It is more than three years since James Levine’s health left him unable to continue as music director of the Boston Symphony Orchestra.
It is more than two years since Andris Nelsons made his BSO debut as a substitute for Levine in Mahler’s ninth symphony, captivating players and audiences alike.
Last summer he conducted at Tanglewood. I saw him shortly afterwards in Bayreuth and asked him if he had been approached about the Boston vacancy. ‘They haven’t said a word to me,’ he said, looking a little downcast.
Today, he was appointed music director of the BSO.
So what was the reason for the delay? Was Boston flirting with others? Turned down by them? Was the BSO unable to get its act together for two years after most of the players realised that this young Latvian – still only 34 – was the most energising maestro they had seen in years? Andris wanted the job. Why did the BSO dither for so long?
He will give Boston 8-10 weeks a year, the minimum for a music director. Elsewhere, he is music director at the City of Birmingham Symphony Orchestra until 2015 at the earliest. He is also one of three core conductors at Bayreuth and a vital element in the Lucerne Festival.
Had Boston moved faster, it might have got more. Press release below.
Andris Nelsons appointed Music Director of the Boston Symphony Orchestra
The 34-year-old Latvian will assume the position from the 2014/15 season
The Boston Symphony Orchestra has appointed Andris Nelsons as Music Director from the 2014/15 season, for an initial five year commitment. He is the 15th music director of the orchestra since its founding in 1881, succeedingJames Levine who held the position from 2004 to 2011. At 34 years old, Andris Nelsons is the youngest music director to lead the Boston Symphony Orchestra in over 100 years; he is also the first Latvian-born conductor to take on the post.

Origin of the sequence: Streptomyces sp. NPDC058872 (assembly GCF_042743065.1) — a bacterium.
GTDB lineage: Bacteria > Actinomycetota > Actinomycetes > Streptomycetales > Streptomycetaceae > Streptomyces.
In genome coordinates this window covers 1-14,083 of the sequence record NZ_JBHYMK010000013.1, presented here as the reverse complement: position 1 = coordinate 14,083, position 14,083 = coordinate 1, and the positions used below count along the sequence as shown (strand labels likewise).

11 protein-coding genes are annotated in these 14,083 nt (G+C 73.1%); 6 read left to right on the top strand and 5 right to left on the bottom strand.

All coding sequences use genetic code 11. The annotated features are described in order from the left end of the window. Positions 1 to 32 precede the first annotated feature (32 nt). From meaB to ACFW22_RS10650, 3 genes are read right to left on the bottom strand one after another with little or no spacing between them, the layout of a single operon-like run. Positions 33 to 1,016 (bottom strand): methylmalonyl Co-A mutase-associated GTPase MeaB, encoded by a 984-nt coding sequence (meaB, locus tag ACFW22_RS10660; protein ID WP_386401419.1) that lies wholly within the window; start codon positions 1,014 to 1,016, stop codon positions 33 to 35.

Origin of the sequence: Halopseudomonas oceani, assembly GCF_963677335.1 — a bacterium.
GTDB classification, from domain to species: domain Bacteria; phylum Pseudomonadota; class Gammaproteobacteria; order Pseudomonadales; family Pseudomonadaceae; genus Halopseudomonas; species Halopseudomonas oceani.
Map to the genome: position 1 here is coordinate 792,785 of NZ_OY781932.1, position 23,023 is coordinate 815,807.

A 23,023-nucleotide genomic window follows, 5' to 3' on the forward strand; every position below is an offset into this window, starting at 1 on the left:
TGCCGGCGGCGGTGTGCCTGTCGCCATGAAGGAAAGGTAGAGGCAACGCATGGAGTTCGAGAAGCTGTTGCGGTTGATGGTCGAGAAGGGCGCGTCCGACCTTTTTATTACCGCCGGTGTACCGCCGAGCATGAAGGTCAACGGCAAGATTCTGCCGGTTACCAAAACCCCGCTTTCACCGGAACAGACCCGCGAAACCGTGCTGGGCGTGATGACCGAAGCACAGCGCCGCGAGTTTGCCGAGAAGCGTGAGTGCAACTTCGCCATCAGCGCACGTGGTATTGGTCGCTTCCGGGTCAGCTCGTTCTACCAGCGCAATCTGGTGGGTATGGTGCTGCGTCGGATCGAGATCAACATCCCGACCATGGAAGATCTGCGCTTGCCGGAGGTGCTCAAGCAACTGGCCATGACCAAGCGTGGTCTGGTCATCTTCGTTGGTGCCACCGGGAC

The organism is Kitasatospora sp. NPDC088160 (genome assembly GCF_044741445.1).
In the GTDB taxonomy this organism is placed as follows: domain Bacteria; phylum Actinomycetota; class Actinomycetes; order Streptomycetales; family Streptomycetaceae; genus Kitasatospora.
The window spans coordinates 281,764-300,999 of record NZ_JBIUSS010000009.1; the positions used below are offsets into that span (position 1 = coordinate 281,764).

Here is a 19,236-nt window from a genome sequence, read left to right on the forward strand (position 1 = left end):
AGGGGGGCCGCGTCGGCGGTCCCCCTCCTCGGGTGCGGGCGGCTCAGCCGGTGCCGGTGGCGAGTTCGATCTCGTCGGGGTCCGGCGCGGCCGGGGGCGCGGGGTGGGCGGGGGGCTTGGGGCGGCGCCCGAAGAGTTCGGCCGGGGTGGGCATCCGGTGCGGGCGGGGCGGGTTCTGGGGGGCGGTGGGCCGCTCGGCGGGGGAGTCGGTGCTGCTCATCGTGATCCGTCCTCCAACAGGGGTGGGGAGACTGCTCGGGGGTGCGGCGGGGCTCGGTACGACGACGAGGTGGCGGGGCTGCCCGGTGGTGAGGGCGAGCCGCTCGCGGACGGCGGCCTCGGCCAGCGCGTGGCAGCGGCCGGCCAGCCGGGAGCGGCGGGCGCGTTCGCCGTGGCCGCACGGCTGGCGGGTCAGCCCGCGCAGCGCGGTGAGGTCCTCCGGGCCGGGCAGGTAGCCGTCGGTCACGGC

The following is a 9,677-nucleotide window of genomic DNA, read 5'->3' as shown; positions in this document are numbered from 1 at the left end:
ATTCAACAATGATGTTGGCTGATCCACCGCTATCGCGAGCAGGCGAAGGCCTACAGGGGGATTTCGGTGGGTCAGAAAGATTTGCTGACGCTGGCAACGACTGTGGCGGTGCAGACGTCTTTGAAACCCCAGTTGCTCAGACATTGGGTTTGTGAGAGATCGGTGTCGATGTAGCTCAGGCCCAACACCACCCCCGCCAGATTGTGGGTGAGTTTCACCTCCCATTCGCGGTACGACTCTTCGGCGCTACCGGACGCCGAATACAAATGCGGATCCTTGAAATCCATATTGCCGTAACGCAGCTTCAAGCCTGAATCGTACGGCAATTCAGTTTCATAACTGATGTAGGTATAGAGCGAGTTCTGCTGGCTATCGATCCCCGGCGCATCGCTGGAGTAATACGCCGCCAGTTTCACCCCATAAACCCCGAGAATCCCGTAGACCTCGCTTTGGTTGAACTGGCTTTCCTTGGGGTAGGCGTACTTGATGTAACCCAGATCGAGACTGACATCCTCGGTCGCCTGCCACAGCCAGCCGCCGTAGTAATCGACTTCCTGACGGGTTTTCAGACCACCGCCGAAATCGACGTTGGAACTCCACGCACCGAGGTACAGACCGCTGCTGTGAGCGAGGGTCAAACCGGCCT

“I am deeply honoured and touched that the Boston Symphony Orchestra has appointed me its next music director, as it is one of the highest achievements a conductor could hope for in his lifetime,” said Andris Nelsons. “Each time I have worked with the BSO I have been inspired by how effectively it gets to the heart of the music, always leaving its audience with a wealth of emotions. So it is with great joy that I truly look forward to joining this wonderful musical family and getting to know the beautiful city of Boston and the community that so clearly loves its great orchestra. As I consider my future with the Boston Symphony, I imagine us working closely together to bring the deepest passion and love that we all share for music to ever greater numbers of music fans in Boston, at Tanglewood, and throughout the world.”
Andris Nelsons made his BSO debut in March 2011, conducting Mahler’s Symphony No. 9 at Carnegie Hall in place of James Levine. Last summer, he made his Tanglewood Festival debut, conducting both the BSO and the Tanglewood Music Center Orchestra. In January this year, he made his Symphony Hall debut with the BSO, leading a programme of Shostakovich’s 1st Violin Concerto with fellow Latvian compatriot, Baiba Skride, and Tchaikovsky Symphony No.5.